In his autobiography, a book that makes you both ashamed and proud to be an American, Frederick Douglass described Lincoln as a great man, a very great man, too great to ever be the prisoner, the slave, of small thoughts. At the conclusion of his speech at the Freedmen’s Monument, Douglass shows just how great Lincoln was, and how little greatness is at the time of its unfolding understood.

“Few great men have ever been the victims of fiercer denunciations that Abraham Lincoln during his administration….He was assailed by Abolitionists; he was assailed by slaveholders; he was assailed by men who were for peace at any price; he was assailed by men who were for a more vigorous prosecution of the war; he was assailed for not making the war an abolition war; and he was bitterly assailed for making the war an abolition war.

“But now behold the change; the judgment of the present hour is, that taking him for all in all, measuring the tremendous magnitude of the work before him, considering the necessary means to ends, and surveying the end from the beginning, infinite creation has seldom sent any man into the world better fitted for his mission than Abraham Lincoln.”

There were two Americas when Frederick Douglass lived and wrote and spoke and struggled: not a white America and a black America, but a civilized America that believed in what the Declaration of Independence promised, and a backward, barbaric America that believed that one race, the white race had, in Jefferson’s vivid description, been born “booted and spurred” to ride roughshod over the other. There are still two Americas, one that believes in the principles of the Declaration and takes them as the standard by which to determine the changes that still have to be made, and one that insists that because the standard has not yet been met the standard - the Declaration - is itself a hoax and a fraud. Frederick Douglass, when he was a slave and when he was free, never doubted which America was the one worth fighting for. He understood, as Lincoln understood, that the last best hope for freedom was that the principles of the Declaration of Independence become the “civic religion” of the United States, a common belief that holds everything together.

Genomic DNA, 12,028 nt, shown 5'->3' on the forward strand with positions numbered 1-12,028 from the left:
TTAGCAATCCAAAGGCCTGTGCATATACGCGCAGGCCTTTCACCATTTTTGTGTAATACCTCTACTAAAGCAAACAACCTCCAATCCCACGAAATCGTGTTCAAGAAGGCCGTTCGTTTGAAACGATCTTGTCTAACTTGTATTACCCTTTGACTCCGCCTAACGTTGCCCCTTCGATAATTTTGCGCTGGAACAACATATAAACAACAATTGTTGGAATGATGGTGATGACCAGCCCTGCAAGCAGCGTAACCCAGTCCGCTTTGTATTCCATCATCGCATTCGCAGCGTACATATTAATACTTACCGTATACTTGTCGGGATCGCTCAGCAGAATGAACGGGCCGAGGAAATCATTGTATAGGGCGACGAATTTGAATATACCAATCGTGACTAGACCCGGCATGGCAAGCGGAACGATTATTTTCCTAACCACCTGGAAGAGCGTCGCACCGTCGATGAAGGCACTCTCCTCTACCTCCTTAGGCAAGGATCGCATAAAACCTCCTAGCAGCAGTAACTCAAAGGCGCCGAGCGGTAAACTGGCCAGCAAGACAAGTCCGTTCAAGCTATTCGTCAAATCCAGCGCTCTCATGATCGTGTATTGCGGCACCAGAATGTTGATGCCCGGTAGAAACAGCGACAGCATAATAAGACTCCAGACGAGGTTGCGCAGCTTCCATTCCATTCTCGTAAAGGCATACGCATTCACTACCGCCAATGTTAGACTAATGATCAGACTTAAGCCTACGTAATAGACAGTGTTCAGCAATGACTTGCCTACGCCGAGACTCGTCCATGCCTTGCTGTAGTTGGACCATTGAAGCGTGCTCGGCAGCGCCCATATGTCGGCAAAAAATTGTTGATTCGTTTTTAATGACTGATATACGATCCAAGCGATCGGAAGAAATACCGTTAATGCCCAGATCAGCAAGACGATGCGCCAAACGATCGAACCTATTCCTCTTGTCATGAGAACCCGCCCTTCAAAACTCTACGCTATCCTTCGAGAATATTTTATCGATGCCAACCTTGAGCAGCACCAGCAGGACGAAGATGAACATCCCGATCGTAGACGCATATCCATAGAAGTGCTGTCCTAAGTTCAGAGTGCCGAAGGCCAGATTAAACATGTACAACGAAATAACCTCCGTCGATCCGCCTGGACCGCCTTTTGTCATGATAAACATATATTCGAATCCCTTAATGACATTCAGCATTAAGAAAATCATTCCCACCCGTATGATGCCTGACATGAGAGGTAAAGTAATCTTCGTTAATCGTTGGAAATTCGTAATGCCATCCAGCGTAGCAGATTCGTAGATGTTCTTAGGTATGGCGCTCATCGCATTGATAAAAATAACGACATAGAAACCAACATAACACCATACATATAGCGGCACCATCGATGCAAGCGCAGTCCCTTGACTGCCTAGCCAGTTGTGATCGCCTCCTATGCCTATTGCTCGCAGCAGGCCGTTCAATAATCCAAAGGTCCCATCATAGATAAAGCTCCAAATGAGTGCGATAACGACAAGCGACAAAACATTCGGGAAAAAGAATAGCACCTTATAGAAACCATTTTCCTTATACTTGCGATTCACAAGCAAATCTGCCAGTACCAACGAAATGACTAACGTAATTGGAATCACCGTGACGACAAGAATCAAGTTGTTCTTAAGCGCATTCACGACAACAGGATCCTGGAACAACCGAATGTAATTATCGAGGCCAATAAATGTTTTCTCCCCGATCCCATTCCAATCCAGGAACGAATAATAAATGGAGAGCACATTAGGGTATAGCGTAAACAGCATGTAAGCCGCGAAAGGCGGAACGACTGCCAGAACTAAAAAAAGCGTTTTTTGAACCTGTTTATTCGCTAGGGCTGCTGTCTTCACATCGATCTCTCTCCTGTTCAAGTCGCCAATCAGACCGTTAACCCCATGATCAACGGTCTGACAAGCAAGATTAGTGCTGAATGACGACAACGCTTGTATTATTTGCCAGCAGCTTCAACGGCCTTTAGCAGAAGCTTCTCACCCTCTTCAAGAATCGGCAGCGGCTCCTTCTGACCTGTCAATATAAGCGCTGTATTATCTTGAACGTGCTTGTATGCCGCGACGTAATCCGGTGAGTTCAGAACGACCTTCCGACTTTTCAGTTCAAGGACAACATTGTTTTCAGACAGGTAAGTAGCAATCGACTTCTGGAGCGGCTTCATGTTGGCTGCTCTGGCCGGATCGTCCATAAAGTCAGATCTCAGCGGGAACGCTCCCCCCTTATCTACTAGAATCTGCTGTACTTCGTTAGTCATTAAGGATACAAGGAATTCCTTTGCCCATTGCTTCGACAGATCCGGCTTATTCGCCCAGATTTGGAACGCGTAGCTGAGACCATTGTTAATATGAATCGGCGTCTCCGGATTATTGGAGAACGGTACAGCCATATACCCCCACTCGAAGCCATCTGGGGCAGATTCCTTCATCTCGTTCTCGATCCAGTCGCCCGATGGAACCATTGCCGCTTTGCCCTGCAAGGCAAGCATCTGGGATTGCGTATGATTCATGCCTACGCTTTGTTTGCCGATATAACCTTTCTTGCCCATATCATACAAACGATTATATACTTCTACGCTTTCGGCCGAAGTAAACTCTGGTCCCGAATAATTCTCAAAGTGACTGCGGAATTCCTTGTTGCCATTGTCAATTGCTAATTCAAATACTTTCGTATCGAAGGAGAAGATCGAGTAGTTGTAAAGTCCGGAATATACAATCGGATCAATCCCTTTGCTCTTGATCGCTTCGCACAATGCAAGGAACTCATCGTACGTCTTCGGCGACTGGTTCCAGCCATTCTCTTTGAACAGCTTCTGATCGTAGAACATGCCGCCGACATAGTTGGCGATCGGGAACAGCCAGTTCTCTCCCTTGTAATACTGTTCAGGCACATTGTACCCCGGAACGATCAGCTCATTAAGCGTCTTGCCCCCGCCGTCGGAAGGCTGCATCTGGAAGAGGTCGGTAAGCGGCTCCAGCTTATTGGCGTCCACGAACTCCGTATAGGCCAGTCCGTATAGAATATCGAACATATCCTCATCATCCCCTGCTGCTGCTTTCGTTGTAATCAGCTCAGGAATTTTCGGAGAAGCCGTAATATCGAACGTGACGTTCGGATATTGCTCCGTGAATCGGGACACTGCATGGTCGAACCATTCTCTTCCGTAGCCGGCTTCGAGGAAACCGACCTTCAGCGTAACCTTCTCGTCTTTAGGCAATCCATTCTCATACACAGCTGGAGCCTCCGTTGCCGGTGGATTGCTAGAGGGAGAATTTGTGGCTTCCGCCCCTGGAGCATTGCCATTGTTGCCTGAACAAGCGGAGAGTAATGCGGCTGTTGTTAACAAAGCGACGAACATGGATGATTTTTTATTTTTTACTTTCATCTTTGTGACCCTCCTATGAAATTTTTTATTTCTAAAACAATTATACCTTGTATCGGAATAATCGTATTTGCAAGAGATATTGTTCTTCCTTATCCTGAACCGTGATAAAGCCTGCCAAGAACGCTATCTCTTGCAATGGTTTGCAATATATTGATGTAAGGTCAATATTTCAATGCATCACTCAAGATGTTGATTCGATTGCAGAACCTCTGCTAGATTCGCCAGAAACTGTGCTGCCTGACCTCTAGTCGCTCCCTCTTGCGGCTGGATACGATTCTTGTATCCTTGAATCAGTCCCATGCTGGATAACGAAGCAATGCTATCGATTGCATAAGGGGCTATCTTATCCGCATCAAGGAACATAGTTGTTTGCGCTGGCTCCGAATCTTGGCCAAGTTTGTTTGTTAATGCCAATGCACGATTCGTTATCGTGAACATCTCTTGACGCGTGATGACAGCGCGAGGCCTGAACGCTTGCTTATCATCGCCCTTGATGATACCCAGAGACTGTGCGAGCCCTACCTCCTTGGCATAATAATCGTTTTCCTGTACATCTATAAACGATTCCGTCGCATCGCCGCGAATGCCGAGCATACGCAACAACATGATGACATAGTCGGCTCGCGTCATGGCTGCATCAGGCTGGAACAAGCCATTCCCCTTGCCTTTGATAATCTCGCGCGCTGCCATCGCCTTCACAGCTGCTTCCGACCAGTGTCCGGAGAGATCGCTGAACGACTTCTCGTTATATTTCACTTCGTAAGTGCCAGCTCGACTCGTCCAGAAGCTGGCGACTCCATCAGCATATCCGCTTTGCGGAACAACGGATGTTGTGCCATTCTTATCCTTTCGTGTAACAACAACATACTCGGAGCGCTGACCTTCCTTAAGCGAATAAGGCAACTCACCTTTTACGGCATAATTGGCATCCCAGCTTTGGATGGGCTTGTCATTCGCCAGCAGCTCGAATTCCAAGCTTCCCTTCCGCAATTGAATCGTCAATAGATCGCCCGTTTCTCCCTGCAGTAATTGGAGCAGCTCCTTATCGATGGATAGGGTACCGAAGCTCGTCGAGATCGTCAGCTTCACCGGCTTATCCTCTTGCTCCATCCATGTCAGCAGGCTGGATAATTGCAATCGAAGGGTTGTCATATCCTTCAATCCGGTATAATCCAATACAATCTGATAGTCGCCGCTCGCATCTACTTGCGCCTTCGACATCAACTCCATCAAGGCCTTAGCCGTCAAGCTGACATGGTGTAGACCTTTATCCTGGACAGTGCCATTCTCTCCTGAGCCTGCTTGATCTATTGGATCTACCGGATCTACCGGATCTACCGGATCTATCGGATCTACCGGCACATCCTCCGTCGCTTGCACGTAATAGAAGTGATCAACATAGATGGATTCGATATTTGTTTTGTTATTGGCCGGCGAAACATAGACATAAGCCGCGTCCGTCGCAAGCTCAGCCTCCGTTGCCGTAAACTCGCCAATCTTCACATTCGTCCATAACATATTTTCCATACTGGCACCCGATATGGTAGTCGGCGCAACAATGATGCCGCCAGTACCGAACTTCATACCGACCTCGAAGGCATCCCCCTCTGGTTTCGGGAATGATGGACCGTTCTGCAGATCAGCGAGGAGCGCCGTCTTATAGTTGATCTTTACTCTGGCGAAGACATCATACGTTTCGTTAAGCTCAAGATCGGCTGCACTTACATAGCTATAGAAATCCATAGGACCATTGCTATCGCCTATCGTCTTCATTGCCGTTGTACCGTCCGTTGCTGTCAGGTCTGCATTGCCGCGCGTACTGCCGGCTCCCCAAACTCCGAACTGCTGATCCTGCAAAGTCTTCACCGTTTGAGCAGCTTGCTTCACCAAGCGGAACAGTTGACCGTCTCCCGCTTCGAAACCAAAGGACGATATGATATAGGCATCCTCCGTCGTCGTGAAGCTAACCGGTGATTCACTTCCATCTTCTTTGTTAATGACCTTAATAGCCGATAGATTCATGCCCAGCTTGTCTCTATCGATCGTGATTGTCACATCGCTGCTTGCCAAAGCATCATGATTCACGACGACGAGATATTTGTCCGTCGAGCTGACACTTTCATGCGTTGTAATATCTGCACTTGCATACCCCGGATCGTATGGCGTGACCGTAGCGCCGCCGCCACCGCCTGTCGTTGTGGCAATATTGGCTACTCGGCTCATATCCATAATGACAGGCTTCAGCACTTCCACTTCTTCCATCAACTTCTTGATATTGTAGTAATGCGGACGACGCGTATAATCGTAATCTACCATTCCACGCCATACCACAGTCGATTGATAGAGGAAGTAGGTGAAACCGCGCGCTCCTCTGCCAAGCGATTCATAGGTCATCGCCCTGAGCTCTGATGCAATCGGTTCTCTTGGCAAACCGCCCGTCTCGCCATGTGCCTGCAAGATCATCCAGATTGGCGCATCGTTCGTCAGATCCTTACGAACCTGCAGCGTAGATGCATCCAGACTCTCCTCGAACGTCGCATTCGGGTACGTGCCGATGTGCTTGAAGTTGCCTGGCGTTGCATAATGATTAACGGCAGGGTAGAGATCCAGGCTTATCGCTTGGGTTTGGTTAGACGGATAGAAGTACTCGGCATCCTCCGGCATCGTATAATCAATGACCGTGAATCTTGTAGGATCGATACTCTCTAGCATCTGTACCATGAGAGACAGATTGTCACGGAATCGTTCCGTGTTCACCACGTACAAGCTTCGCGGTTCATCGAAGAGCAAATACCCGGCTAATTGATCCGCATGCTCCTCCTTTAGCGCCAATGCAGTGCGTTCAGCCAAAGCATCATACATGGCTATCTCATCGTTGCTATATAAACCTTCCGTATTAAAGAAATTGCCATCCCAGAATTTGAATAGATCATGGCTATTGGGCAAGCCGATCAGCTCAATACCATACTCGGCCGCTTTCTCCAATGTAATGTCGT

Visit D.W. Buffa's website.

Third reading: The Great Gatsby

Third reading: Brave New World.

Third reading: Lord Jim.

Third reading: Death in the Afternoon.

Third Reading: Parade's End.

Third Reading: The Idiot.

Third Reading: The Decline and Fall of the Roman Empire.

Third Reading: The Scarlet Letter.

Third Reading: Justine.

Third Reading: Patriotic Gore.

Third reading: Anna Karenina.

Third reading: The Charterhouse of Parma.

Third Reading: Emile.

Third Reading: War and Peace.

Third Reading: The Sorrows of Young Werther.

Third Reading: Bread and Wine.

Third Reading: “The Crisis of the Mind” and A Man Without Qualities.

Third reading: Eugene Onegin.

Third Reading: The Collected Works of Thomas Babington Macaulay.

Third Reading: The Europeans.

Third Reading: The House of Mirth and The Writing of Fiction.

Third Reading: Doctor Faustus.

Third Reading: the reading list of John F. Kennedy.

Third Reading: Jorge Luis Borges.

Third Reading: History of the Peloponnesian War.

Third Reading: Mansfield Park.

Third Reading: To Each His Own.

Third Reading: A Passage To India.

Third Reading: Seven Pillars of Wisdom.

Third Reading: The Letters of T.E. Lawrence.

Third Reading: All The King’s Men.

Third Reading: The Roman History of Ammianus Marcellinus.

Third Reading: Naguib Mahfouz’s novels of ancient Egypt.

Third Reading: Main Street.

Third Reading: Theodore H. White's The Making of the President series, part I.

Third Reading: Theodore H. White's The Making of the President series, part II.

Third Reading: Thus Spoke Zarathustra.

Third Reading: Fiction's Failure.

Third Reading: Hermann Hesse's Demian.

--Marshal Zeringue